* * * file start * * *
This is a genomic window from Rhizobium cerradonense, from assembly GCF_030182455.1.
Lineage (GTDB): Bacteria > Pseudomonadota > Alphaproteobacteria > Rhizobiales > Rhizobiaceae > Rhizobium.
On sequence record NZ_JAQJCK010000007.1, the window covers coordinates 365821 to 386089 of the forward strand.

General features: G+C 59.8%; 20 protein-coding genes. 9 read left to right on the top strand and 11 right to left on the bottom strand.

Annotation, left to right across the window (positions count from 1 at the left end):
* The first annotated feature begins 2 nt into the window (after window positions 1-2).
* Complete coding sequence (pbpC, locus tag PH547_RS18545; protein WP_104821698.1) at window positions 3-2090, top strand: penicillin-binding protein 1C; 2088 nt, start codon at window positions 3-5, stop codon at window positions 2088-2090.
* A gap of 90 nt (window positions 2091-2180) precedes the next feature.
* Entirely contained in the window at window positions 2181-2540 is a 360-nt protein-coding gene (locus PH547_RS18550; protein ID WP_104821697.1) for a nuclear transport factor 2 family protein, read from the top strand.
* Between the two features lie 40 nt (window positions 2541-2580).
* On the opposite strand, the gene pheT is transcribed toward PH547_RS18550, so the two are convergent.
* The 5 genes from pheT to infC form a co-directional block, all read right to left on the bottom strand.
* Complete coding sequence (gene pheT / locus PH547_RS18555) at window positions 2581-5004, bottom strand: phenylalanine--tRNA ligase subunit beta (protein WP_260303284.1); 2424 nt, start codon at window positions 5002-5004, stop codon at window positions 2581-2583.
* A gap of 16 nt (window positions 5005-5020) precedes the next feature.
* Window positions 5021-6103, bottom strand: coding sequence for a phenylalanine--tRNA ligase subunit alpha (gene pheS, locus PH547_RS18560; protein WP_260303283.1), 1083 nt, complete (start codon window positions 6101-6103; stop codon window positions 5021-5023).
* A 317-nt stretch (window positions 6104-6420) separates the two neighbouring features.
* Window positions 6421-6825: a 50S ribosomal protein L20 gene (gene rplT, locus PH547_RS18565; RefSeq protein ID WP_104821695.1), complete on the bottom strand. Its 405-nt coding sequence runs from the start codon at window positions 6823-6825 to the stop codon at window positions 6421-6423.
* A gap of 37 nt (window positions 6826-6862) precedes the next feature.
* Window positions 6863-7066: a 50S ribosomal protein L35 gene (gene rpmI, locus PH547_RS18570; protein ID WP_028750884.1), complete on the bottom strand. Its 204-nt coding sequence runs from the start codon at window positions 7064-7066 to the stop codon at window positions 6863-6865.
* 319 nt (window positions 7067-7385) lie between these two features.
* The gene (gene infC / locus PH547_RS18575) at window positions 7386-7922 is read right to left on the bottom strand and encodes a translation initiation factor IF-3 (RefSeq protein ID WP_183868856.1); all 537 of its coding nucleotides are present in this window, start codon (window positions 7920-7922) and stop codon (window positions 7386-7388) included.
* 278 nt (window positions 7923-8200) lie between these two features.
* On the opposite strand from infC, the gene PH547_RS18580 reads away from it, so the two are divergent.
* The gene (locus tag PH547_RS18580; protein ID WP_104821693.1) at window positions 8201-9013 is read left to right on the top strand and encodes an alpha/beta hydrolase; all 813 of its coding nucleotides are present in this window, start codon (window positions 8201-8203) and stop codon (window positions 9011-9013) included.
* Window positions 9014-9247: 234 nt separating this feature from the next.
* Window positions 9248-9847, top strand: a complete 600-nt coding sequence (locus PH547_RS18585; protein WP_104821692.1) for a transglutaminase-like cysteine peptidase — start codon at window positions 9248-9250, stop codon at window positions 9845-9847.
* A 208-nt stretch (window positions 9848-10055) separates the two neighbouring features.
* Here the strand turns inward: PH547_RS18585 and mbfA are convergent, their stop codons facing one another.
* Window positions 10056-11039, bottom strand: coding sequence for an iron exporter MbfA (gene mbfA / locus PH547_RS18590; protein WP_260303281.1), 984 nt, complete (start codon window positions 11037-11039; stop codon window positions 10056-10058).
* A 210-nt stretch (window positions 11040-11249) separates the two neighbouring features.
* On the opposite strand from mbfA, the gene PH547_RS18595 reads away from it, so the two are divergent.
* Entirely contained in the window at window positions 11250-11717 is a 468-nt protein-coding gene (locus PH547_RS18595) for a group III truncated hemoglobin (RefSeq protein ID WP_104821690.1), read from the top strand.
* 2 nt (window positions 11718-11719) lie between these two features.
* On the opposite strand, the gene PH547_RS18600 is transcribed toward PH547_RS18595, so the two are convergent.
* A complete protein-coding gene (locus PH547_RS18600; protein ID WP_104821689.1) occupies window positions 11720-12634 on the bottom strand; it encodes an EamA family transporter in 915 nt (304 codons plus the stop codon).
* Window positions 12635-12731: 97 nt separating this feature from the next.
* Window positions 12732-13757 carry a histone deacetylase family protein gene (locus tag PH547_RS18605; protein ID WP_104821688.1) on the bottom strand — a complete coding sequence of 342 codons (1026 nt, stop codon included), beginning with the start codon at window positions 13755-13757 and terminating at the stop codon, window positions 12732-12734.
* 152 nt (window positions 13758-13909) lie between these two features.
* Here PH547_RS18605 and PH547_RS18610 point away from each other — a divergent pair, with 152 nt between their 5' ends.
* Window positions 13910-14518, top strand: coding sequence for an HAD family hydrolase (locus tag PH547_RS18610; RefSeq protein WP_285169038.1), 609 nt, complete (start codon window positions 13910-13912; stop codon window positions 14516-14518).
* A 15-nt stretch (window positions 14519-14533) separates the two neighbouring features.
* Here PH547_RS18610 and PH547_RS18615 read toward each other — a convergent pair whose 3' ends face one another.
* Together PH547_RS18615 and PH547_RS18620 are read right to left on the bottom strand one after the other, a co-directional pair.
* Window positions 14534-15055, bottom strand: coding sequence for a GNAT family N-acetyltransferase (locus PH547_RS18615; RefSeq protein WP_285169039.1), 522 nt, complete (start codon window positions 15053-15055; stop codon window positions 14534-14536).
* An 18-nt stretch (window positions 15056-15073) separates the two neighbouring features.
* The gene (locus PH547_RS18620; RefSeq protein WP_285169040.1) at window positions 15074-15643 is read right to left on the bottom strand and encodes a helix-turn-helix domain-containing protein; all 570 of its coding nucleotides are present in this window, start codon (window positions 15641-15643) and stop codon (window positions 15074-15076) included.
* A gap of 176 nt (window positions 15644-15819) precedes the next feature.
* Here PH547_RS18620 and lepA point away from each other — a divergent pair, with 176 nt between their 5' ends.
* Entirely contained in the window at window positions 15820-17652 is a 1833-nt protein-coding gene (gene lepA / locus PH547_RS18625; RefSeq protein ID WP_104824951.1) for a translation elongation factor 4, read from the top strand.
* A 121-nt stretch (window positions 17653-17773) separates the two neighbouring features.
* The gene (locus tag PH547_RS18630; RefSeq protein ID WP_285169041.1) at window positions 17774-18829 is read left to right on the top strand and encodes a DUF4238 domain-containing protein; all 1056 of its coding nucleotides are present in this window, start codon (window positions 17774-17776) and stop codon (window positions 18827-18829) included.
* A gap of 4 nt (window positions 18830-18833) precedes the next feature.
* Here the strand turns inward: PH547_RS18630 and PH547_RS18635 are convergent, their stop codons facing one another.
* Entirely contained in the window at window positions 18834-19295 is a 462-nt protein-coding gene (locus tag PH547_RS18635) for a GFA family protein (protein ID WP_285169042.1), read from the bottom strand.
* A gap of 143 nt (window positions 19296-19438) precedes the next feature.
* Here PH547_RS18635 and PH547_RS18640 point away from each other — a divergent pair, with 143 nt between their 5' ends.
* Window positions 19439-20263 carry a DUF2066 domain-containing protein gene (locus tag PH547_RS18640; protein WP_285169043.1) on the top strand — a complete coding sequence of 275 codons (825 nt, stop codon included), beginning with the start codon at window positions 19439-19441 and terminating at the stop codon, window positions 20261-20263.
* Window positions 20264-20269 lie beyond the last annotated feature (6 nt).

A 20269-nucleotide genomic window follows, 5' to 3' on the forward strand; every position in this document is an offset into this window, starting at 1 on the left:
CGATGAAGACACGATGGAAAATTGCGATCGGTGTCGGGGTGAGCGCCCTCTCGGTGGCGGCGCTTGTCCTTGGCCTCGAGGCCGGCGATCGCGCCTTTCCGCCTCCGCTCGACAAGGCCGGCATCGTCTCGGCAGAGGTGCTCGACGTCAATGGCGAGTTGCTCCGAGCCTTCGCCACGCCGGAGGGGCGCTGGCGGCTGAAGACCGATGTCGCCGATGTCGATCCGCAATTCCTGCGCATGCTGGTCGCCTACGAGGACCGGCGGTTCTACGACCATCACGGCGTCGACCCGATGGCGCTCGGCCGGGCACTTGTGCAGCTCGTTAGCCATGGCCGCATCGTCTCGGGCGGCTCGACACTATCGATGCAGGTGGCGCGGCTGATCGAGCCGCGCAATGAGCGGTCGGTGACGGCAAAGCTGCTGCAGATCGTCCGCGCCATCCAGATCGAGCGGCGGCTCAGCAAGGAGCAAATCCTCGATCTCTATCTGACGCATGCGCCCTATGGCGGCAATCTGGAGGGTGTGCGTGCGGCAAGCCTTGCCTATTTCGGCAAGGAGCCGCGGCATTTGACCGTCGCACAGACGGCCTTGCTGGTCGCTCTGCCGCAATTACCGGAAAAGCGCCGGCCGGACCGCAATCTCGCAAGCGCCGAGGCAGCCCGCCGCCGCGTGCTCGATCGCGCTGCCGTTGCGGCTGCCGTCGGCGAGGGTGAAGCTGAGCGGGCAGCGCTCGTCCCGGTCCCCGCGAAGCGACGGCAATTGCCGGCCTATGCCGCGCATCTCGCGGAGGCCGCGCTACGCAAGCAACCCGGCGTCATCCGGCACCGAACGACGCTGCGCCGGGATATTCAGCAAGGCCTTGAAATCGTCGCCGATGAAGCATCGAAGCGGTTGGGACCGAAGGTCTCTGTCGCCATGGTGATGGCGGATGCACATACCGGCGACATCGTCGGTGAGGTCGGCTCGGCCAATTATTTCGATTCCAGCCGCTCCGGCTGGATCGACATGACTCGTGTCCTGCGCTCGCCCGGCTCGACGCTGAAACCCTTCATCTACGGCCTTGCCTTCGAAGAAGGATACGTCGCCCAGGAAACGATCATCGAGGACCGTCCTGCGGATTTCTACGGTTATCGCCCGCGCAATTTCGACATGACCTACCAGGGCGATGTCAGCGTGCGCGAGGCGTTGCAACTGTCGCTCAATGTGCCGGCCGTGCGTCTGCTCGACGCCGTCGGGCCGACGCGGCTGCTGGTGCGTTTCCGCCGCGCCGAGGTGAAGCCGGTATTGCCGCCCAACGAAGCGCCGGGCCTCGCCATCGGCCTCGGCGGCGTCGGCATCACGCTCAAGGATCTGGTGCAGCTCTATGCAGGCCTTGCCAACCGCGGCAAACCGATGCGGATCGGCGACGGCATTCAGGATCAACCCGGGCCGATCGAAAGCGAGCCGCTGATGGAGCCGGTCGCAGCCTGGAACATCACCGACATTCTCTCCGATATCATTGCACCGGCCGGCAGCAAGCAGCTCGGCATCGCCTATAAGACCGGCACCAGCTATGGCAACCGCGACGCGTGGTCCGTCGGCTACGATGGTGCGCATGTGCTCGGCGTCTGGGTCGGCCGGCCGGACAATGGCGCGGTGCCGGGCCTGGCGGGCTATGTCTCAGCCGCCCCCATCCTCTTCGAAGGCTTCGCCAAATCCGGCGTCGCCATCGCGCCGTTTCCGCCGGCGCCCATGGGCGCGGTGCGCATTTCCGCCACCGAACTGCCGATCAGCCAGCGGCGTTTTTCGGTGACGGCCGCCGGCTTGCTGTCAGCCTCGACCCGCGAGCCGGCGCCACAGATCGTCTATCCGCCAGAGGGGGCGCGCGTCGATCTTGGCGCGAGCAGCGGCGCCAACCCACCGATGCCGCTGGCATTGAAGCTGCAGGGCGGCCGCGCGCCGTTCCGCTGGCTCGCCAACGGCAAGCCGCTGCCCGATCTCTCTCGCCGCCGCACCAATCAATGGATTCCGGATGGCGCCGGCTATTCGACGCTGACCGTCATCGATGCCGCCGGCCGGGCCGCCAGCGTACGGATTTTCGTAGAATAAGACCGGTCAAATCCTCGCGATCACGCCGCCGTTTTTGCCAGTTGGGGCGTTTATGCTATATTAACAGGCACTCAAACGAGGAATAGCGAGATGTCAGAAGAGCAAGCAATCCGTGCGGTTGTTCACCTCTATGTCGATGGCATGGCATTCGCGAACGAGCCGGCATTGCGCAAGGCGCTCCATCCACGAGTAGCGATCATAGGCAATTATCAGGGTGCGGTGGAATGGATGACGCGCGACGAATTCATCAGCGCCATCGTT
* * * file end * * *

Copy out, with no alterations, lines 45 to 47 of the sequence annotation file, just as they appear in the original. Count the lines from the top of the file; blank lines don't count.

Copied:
* An 18-nt stretch (window positions 15056-15073) separates the two neighbouring features.
* The gene (locus PH547_RS18620; RefSeq protein WP_285169040.1) at window positions 15074-15643 is read right to left on the bottom strand and encodes a helix-turn-helix domain-containing protein; all 570 of its coding nucleotides are present in this window, start codon (window positions 15641-15643) and stop codon (window positions 15074-15076) included.
* A gap of 176 nt (window positions 15644-15819) precedes the next feature.